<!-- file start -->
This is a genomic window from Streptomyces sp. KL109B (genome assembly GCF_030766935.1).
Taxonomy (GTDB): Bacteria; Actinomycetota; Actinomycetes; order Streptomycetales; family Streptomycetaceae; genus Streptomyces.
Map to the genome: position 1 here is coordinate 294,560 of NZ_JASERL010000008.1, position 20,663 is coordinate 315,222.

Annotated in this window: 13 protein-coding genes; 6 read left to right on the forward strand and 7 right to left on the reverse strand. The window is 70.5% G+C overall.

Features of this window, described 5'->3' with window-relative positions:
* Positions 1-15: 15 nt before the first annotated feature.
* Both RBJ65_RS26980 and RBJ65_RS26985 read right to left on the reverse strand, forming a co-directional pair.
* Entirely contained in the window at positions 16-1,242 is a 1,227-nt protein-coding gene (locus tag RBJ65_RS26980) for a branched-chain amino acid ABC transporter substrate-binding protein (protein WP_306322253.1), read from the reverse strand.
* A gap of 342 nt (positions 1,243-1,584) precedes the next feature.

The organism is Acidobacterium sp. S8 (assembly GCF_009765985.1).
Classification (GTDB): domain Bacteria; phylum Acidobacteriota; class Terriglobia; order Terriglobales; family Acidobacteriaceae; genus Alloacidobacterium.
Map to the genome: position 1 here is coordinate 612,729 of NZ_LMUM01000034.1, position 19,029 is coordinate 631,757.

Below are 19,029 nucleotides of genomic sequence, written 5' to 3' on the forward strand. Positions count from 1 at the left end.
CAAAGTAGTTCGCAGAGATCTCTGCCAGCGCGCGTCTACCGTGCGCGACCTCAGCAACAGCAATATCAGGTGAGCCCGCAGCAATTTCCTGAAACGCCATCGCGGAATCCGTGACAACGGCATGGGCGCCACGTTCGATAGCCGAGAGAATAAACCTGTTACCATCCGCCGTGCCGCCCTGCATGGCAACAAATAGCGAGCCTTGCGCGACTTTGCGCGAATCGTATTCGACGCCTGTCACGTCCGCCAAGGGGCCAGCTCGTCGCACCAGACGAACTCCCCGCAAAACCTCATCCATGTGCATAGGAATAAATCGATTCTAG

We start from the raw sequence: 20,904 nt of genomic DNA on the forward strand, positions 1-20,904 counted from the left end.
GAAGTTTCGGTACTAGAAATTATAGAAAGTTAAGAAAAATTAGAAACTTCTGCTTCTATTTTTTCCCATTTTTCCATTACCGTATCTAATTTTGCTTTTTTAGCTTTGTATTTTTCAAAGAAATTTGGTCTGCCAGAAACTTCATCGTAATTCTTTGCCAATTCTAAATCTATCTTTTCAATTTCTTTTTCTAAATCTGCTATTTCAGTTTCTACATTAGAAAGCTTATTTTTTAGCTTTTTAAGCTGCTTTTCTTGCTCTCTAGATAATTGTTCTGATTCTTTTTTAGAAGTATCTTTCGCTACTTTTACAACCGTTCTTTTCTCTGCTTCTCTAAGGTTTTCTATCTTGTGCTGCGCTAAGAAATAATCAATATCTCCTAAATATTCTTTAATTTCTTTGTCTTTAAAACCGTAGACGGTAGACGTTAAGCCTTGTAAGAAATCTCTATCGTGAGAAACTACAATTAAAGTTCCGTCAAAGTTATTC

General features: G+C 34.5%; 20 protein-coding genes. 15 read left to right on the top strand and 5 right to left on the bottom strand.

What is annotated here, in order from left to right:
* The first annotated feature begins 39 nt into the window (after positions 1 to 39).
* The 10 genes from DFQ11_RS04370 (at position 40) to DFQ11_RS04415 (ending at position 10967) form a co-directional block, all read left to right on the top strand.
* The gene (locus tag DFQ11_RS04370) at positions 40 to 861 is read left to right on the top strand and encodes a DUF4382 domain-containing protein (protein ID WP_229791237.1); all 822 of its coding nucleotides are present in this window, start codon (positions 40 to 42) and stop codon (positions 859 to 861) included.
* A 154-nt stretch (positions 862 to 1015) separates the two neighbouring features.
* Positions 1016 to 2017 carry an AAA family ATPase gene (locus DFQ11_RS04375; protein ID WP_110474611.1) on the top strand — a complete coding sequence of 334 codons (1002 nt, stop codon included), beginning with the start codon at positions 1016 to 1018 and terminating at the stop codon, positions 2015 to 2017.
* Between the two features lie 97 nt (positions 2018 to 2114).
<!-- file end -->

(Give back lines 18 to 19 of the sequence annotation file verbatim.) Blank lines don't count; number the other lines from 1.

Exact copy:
What is annotated here, in order from left to right:
* The first annotated feature begins 39 nt into the window (after positions 1 to 39).